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Keller @ Large: Who's To Blame For Layoffs At GM?

BOSTON (CBS) - On Tuesday, President Trump threatened to cut all subsidies for General Motors after the auto company announced plans to close several plants and lay off thousands of workers, an embarrassment to a president who claimed in his campaign that would never happen on his watch.

(CNN reports that "it's not clear what subsidies Trump was referring to. A person familiar with the matter told CNN Business that GM is unaware of any significant federal subsidies the company is receiving beyond a $7,500 plug-in tax credit, which goes to the consumer, not the company.")

But as you can see, the blame game is in full swing. Let's put some of the finger-pointing to the truth test:

1) "It's all about greed," was one auto worker's union official's reaction to the cuts. "It's all about putting more in their pockets."

The anger at GM is understandable, but is that corporate greed charge the whole truth? Some management experts say GM CEO Mary Barra is making a tough but smart move to ditch smaller cars consumers don't want and focus on profitable SUVs and trucks for now, and electric and self-driving vehicles down the road.

Donald Trump Mary Barra
US President Donald Trump delivers remarks at American Center for Mobility in Ypsilanti, Michigan with General Motors CEO Mary Barra and other auto industry executives on March 15, 2017. (Photo credit NICHOLAS KAMM/AFP/Getty Images)

2) "They say the Chevy Cruze is not selling well," said the president yesterday, as he recounted how he got "tough" on Barra in a phone call. "I say get a car that is selling well and put it back in."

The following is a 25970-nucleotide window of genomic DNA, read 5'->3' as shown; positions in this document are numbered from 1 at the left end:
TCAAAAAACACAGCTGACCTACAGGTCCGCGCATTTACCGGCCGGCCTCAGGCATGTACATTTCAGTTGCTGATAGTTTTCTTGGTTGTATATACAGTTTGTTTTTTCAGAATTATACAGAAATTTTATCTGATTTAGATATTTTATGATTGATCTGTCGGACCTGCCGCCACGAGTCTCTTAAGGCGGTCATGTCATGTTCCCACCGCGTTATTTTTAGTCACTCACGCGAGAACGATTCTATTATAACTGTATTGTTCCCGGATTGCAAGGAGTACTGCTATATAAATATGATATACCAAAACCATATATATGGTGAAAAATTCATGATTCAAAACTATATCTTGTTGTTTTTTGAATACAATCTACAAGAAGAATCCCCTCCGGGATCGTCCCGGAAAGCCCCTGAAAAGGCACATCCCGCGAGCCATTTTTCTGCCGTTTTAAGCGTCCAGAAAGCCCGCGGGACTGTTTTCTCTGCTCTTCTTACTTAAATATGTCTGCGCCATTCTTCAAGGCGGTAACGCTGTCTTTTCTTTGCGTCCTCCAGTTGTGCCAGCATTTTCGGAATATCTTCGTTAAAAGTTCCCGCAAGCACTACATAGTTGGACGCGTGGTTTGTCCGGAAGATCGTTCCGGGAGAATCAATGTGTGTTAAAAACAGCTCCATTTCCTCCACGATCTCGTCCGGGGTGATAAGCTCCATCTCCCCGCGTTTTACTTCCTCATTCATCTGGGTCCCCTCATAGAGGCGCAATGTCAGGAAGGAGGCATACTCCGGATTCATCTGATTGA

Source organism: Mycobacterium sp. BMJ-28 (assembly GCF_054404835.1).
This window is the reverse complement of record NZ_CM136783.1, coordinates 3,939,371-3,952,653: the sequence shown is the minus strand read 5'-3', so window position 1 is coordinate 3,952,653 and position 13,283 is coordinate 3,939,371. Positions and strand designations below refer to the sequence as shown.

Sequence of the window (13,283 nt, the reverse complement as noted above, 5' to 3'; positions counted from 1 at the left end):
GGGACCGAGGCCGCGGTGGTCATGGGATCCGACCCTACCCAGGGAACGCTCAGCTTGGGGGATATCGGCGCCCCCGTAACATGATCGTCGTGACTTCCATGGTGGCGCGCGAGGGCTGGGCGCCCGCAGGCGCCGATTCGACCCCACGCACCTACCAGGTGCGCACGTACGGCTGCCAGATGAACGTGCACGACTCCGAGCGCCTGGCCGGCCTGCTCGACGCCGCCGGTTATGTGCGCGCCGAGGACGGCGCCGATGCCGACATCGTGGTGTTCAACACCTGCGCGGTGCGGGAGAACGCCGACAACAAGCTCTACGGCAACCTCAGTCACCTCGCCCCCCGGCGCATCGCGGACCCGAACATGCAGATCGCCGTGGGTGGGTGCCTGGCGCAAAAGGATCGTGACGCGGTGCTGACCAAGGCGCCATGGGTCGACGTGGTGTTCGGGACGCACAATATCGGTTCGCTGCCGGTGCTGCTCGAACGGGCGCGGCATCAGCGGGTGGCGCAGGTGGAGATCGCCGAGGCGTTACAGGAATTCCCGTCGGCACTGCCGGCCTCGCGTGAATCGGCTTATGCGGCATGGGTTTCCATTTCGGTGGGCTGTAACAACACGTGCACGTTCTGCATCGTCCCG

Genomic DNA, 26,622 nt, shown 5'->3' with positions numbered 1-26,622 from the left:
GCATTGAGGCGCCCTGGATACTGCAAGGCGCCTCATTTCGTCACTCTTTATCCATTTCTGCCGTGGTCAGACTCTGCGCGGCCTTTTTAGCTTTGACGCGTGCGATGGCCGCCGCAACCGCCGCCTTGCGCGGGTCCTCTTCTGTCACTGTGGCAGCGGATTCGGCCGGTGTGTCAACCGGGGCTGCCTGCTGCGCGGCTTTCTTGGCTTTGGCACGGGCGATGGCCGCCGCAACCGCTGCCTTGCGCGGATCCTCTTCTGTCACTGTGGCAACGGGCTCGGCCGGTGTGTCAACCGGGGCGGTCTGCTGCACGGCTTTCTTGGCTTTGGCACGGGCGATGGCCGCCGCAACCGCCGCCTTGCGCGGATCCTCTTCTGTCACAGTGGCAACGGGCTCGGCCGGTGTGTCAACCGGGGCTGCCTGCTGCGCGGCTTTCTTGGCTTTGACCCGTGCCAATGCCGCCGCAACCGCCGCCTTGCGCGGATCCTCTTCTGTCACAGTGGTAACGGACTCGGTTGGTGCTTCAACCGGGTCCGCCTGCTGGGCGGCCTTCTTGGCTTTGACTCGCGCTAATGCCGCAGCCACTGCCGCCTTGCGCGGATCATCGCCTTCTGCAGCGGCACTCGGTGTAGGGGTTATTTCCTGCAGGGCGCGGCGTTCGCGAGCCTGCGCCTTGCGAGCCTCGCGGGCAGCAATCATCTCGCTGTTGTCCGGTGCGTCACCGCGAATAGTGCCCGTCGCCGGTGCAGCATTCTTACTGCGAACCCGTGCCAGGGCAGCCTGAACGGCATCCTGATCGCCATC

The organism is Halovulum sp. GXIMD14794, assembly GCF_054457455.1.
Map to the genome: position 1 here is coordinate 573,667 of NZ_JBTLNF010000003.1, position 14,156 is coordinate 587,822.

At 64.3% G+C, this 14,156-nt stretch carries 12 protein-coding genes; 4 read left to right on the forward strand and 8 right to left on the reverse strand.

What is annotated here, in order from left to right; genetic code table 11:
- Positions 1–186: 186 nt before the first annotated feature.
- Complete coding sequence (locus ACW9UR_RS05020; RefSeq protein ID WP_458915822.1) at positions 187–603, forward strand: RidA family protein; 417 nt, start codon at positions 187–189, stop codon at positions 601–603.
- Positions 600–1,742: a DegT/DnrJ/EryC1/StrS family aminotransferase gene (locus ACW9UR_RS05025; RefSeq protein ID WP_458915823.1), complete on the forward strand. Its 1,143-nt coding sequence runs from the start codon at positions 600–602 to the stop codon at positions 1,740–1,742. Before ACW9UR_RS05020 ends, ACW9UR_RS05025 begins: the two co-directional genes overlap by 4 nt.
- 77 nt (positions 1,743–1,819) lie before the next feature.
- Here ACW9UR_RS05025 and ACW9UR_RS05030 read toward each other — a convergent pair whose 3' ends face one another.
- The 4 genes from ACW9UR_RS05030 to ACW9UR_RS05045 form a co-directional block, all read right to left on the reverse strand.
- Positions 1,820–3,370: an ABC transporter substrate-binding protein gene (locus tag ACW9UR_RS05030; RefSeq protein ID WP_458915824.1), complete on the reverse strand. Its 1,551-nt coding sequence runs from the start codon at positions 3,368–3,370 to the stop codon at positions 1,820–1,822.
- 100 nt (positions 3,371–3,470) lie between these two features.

But experts predict fewer workers will be needed to make the cars of the future. And any new life in these closing plants will depend on manufacturing costs which grew by a billion dollars this year for GM, they say, thanks to the Trump administration's tariff wars.

3) "This president talks a good game, but never delivers on his promises," said Senate Minority Leader Chuck Schumer (D-NY).

That's not true across the board of course - appointment of conservative judges, repeal of federal regulations and the relocation of the US Embassy to Jerusalem come to mind as Trump promises kept - , but when it comes to the auto industry, Mr. Schumer has a point.

Here was Candidate Trump in October 2016, speaking in Warren, Michigan, home of one of the doomed GM plants: "Your car industry is being sucked away from Michigan, it's been happening. If I'm elected you won't lose one plant, you'll have plants coming into this country, you'll have jobs coming back, you won't lose one plant, I promise you that."

On second thought, never mind.

4) Sen. Schumer again: "Corporate America, the wealthy? They're doing great. Working people, average Americans, people who sweat? Nothing. They're losing jobs."

That's a gross generalization, of course, contradicted by recent economic data. But the contrast Mr. Schumer is drawing is one you'll be hearing a lot of as the 2020 campaign gears up.

In 2012, President Obama won re-election after the auto industry bailout touting the slogan: "Bin Laden is dead and GM is alive."

Two years from now, expect GM to be part of the debate once again.

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